Dr. Jyrki Alakuijala is a Software Engineer with a special interest in data compression. He is a father of five daughters, and sings in the Finnish Choir in Zürich. Before joining Google, Jyrki worked in neurosurgical and radiotherapy development.
Posted by Ashleigh Rentz, Editor Emerita
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Cross-posted with the Google Analytics Blog and the Google Apps Developer Blog
Many people have been asking for a simple way to put Google Analytics data into a Google Spreadsheet. Once the data is inside a Google Spreadsheet, users can easily manipulate Google Analytics data, create new visualizations, and build internal dashboards.
So today we released a new integration that dramatically reduces the work required to put Google Analytics data into any Apps Script supported product, such as Google Docs, Sites, or Spreadsheets.
Here’s an example of Google Analytics data accessed through Apps Script and displayed in a Google Spreadsheet.
We know that a popular use case of this integration will be to create dashboards that automatically update. To make this easy to do, we’ve added a script to the Spreadsheets script gallery that handles all this work - no code required. The script is called Google Analytics Report Automation (Magic).
This script is a great template for starting your own project, and we’ve had many internal Google teams save hours of time using this tool. Here’s a video demoing how to build a dashboard using this script:
You can find this script by opening or creating a Google Spreadsheet, clicking Tools -> Script Gallery and searching for “analytics magic”.
Of course many developers will want to write their own code. With the new Analytics – Apps Script integration, you can request the total visitors, visits, and pageviews over time and put this data into a spreadsheet with just the following code:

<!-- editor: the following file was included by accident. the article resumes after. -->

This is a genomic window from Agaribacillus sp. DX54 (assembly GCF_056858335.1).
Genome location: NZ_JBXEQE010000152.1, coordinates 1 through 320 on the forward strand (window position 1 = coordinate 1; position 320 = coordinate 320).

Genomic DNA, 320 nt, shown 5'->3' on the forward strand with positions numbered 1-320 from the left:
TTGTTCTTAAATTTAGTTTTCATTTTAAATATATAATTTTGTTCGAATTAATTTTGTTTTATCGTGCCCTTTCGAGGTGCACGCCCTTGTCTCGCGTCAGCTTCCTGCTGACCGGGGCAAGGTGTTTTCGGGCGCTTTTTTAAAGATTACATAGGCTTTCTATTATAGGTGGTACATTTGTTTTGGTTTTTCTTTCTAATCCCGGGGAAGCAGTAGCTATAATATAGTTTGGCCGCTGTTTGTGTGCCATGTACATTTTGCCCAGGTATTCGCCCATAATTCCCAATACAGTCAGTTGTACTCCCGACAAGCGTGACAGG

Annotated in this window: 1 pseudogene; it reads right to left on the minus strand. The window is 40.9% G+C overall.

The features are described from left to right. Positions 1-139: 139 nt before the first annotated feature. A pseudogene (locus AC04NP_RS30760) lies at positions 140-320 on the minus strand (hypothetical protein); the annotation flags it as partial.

// Get Data.
var results = Analytics.Data.Ga.get(
// Output to spreadsheet.
var sheet = SpreadsheetApp.getActiveSpreadsheet().insertSheet();
sheet.getRange(2, 1, results.getRows().length, headerNames.length)
// Make Sandwich.
To get started now, read our Automated Access to Google Analytics Data in Google Spreadsheets tutorial. Also check out the Google Analytics Apps Script reference docs.
Are you ready to start building solutions using Google Analytics and Google Apps Script?
We’d love to hear new ways you use this integration to help manipulate, visualize and present data to solve business problems. To encourage you to try out this integration, we are giving out Google Analytics developer t-shirts to the first 15 developers to build a solution using both APIs.
To be eligible, you must publish your solution to either the Chrome Web Store or the Spreadsheets Script Gallery and include a description of a business problem the script solves. We’ll then collect these scripts and highlight the solutions in an upcoming blog post. After you publish your script, fill out this form to share what you’ve built.
We’re looking forward to seeing what you can do with this integration.